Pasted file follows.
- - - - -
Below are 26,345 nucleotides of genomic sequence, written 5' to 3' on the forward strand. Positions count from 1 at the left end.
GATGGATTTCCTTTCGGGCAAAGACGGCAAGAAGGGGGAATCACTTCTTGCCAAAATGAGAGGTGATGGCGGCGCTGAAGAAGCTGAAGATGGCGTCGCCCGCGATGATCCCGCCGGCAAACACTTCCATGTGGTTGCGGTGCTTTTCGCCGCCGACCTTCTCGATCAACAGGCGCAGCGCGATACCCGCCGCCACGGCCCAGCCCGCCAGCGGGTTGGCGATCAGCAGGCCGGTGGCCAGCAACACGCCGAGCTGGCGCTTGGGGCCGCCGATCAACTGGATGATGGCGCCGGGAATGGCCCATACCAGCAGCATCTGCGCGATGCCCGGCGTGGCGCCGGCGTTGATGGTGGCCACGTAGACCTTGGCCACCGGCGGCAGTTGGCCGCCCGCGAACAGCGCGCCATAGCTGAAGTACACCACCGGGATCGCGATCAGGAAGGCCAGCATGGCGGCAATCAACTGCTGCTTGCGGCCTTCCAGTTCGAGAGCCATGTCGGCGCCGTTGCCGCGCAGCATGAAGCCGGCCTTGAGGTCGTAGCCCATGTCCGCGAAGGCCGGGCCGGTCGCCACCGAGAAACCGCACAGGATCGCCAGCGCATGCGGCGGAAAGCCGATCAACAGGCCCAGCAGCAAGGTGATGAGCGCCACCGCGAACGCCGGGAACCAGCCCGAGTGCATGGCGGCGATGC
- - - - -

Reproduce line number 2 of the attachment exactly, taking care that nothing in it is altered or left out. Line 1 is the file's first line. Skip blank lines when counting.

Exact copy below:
GATGGATTTCCTTTCGGGCAAAGACGGCAAGAAGGGGGAATCACTTCTTGCCAAAATGAGAGGTGATGGCGGCGCTGAAGAAGCTGAAGATGGCGTCGCCCGCGATGATCCCGCCGGCAAACACTTCCATGTGGTTGCGGTGCTTTTCGCCGCCGACCTTCTCGATCAACAGGCGCAGCGCGATACCCGCCGCCACGGCCCAGCCCGCCAGCGGGTTGGCGATCAGCAGGCCGGTGGCCAGCAACACGCCGAGCTGGCGCTTGGGGCCGCCGATCAACTGGATGATGGCGCCGGGAATGGCCCATACCAGCAGCATCTGCGCGATGCCCGGCGTGGCGCCGGCGTTGATGGTGGCCACGTAGACCTTGGCCACCGGCGGCAGTTGGCCGCCCGCGAACAGCGCGCCATAGCTGAAGTACACCACCGGGATCGCGATCAGGAAGGCCAGCATGGCGGCAATCAACTGCTGCTTGCGGCCTTCCAGTTCGAGAGCCATGTCGGCGCCGTTGCCGCGCAGCATGAAGCCGGCCTTGAGGTCGTAGCCCATGTCCGCGAAGGCCGGGCCGGTCGCCACCGAGAAACCGCACAGGATCGCCAGCGCATGCGGCGGAAAGCCGATCAACAGGCCCAGCAGCAAGGTGATGAGCGCCACCGCGAACGCCGGGAACCAGCCCGAGTGCATGGCGGCGATGC